Wherever there are people, there are pets. We are a species that attracts, and is attracted to, animals whose own species have evolved through adapting to human interaction.
Even when certain dogs and cats and other companion animals are not socialized to humans, their overall species has adapted to us, and therefore, they rely on us for their survival. That is why there are growing efforts to address the needs of homeless pets who live off the discards of humanity and lurk on the fringes of our lives.
Humanity created their situation. They did not.
It amazes me to see people working to resolve the problem of homeless pets in their local communities. When someone travels to another side of the world to do it, well, that is just incredible.
Molly Mednikow did that.
Not only did she do that, she walked away from a thriving career in Atlanta, GA and started the charity Amazon Community Animal Rescue, Education and Safety (Amazon CARES) in the Peruvian Amazon. On her first trip to the region, she was struck by the awareness that numerous worldwide organizations were working on environmental issues affecting the Amazon, but there was no effort to address the needs of homeless domestic animals. “One could not walk three feet without stepping over a severely ill dog, lacking hope or opportunity in this environment,” she said. The experience compelled her to act.
Amazon CARES has since received international acclaim for its innovation and essential work to aid sick and injured animals, promote spay-neuter programs, and reduce the abuse and neglect of companion animals. Their programs aim to improve community health through working with both the animals and human beings in the region.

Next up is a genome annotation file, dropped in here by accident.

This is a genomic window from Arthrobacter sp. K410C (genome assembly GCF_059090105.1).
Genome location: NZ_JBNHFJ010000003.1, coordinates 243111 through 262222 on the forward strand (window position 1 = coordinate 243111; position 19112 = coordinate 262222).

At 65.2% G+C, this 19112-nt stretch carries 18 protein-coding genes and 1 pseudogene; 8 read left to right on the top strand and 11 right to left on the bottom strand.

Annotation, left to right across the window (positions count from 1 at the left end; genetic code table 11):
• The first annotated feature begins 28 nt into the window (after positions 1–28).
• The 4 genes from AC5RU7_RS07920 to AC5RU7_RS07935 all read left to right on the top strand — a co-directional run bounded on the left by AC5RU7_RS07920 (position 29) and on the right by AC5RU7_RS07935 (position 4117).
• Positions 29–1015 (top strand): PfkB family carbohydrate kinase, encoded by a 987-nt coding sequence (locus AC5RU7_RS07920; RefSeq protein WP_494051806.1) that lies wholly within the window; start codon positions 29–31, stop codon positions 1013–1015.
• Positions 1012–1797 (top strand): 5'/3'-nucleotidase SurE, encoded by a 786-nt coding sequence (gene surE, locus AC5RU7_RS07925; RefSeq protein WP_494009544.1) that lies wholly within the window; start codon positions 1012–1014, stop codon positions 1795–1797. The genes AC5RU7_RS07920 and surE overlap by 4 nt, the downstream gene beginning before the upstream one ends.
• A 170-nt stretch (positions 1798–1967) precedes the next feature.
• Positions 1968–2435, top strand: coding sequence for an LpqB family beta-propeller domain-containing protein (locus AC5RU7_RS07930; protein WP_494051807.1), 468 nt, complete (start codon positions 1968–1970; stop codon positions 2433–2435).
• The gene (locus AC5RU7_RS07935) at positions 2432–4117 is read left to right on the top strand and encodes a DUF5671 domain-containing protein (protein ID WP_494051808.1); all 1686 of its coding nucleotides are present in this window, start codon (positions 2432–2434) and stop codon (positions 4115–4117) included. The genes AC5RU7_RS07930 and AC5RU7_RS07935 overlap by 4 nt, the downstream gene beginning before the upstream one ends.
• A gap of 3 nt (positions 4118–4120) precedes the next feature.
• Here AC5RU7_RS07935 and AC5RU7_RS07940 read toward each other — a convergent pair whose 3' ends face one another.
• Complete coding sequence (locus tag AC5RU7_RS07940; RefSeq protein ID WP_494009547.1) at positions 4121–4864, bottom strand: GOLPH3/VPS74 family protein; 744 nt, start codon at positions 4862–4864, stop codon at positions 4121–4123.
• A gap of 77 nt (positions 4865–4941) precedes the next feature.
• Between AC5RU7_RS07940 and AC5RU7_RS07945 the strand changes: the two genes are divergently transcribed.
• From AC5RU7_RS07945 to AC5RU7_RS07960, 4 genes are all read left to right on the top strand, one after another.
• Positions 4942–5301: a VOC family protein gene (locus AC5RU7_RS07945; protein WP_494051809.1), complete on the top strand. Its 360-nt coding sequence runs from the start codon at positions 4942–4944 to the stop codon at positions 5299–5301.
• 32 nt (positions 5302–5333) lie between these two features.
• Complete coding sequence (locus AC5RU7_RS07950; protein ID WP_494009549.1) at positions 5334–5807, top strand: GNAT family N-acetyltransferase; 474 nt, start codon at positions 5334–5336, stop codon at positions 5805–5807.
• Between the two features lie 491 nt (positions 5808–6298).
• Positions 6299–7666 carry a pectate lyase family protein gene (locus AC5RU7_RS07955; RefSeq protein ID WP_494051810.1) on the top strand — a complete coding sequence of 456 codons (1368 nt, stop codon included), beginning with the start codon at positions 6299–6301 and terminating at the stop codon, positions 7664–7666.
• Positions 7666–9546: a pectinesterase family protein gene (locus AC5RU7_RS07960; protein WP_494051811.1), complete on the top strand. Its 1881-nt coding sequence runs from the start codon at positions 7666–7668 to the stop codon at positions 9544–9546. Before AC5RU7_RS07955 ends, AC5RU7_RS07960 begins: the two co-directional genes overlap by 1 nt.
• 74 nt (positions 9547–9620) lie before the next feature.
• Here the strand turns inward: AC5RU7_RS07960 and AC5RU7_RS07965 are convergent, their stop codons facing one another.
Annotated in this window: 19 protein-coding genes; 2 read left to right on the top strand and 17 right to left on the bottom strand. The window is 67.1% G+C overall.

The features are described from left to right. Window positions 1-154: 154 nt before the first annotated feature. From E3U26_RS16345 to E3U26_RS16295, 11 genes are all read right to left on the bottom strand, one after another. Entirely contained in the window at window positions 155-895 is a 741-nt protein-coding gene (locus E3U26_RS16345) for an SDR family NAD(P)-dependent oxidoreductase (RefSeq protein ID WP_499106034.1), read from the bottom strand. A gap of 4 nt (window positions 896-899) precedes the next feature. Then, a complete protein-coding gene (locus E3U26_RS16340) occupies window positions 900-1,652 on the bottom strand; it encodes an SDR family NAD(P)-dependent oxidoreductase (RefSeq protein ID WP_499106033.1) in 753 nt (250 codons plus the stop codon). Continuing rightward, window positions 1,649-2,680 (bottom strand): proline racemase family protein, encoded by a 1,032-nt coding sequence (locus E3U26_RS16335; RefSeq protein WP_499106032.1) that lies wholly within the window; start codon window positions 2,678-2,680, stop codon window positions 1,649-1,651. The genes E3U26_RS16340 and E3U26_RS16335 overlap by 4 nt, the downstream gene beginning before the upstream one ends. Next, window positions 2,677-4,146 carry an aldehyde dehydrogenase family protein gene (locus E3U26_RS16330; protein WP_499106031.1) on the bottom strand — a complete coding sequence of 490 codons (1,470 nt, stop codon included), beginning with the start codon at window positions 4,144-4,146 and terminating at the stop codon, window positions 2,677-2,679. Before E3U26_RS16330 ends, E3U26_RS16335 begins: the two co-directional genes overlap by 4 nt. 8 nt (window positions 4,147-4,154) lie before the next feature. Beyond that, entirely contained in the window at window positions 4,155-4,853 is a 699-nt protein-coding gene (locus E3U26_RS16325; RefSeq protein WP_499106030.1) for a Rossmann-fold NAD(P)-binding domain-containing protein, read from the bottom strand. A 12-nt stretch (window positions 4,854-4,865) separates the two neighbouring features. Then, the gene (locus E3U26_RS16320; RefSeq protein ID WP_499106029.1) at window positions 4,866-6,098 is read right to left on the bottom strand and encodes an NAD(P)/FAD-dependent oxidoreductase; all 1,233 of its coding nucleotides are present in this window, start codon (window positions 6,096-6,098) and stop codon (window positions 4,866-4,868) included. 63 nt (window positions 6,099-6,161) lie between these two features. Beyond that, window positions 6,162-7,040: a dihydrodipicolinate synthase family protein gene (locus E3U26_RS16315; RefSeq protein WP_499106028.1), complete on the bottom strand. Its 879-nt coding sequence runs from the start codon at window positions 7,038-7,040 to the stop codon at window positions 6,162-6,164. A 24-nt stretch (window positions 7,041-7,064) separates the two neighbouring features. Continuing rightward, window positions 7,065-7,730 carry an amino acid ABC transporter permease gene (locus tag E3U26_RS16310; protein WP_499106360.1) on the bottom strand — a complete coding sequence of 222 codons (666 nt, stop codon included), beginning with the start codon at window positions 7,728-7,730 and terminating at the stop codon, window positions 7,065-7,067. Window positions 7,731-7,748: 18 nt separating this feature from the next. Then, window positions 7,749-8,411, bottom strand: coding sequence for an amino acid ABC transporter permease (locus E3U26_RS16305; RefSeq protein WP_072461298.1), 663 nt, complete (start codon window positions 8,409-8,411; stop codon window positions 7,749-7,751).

It is a daunting task. The concept of animal welfare is not as established in this society as it is in American culture, thus educating citizens about the importance of animal care is a big job.
The volunteers of Amazon CARES have made considerable progress in a few short years. Recently, though, they have faced serious setbacks. The Peruvian Amazon region has been experiencing the worst flooding in decades. The shelter in which they had housed sick animals and tended to their veterinary needs was washed away in the floods. The animals were rescued, but they are now in cramped quarters.
The Fondation 30 millions d’Amis has provided them with an emergency grant, and they have received generous donations from private donors. This has enabled them to build a smaller, emergency shelter on higher land. Local government is donating wood to assist with the project. More donations are needed, though. You can learn more here, and you can contribute to the fund raising campaign with the widget below.
The picture above is one that I drew to encourage hope amidst the losses facing Amazon CARES. Indeed, hope is what they are all about. Their work is so inspiring. I wish them well as they work to recover from the setbacks and continue the marvelous work they do – for the animals and for the people of Peru.
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